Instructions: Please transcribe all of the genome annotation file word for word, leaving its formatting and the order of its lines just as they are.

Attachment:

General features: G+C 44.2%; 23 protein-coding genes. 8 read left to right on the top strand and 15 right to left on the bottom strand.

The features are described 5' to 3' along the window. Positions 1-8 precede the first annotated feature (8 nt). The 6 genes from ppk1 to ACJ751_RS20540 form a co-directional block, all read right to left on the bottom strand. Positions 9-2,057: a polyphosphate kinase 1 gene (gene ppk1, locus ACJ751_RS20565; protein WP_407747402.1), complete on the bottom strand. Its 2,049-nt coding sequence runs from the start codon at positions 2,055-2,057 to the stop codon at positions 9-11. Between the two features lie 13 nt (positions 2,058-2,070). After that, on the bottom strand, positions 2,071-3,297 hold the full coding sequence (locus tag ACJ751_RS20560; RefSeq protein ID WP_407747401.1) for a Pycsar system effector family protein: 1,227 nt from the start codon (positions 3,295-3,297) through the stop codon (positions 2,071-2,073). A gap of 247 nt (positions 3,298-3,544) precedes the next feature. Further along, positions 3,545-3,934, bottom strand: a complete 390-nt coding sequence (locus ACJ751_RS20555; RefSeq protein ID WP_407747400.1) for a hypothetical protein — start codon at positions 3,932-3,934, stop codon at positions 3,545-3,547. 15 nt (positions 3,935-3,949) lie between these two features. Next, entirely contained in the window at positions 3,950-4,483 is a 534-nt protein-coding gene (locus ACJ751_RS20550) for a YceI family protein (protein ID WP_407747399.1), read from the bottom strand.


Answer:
General features: G+C 44.2%; 23 protein-coding genes. 8 read left to right on the top strand and 15 right to left on the bottom strand.

The features are described 5' to 3' along the window. Positions 1-8 precede the first annotated feature (8 nt). The 6 genes from ppk1 to ACJ751_RS20540 form a co-directional block, all read right to left on the bottom strand. Positions 9-2,057: a polyphosphate kinase 1 gene (gene ppk1, locus ACJ751_RS20565; protein WP_407747402.1), complete on the bottom strand. Its 2,049-nt coding sequence runs from the start codon at positions 2,055-2,057 to the stop codon at positions 9-11. Between the two features lie 13 nt (positions 2,058-2,070). After that, on the bottom strand, positions 2,071-3,297 hold the full coding sequence (locus tag ACJ751_RS20560; RefSeq protein ID WP_407747401.1) for a Pycsar system effector family protein: 1,227 nt from the start codon (positions 3,295-3,297) through the stop codon (positions 2,071-2,073). A gap of 247 nt (positions 3,298-3,544) precedes the next feature. Further along, positions 3,545-3,934, bottom strand: a complete 390-nt coding sequence (locus ACJ751_RS20555; RefSeq protein ID WP_407747400.1) for a hypothetical protein — start codon at positions 3,932-3,934, stop codon at positions 3,545-3,547. 15 nt (positions 3,935-3,949) lie between these two features. Next, entirely contained in the window at positions 3,950-4,483 is a 534-nt protein-coding gene (locus ACJ751_RS20550) for a YceI family protein (protein ID WP_407747399.1), read from the bottom strand.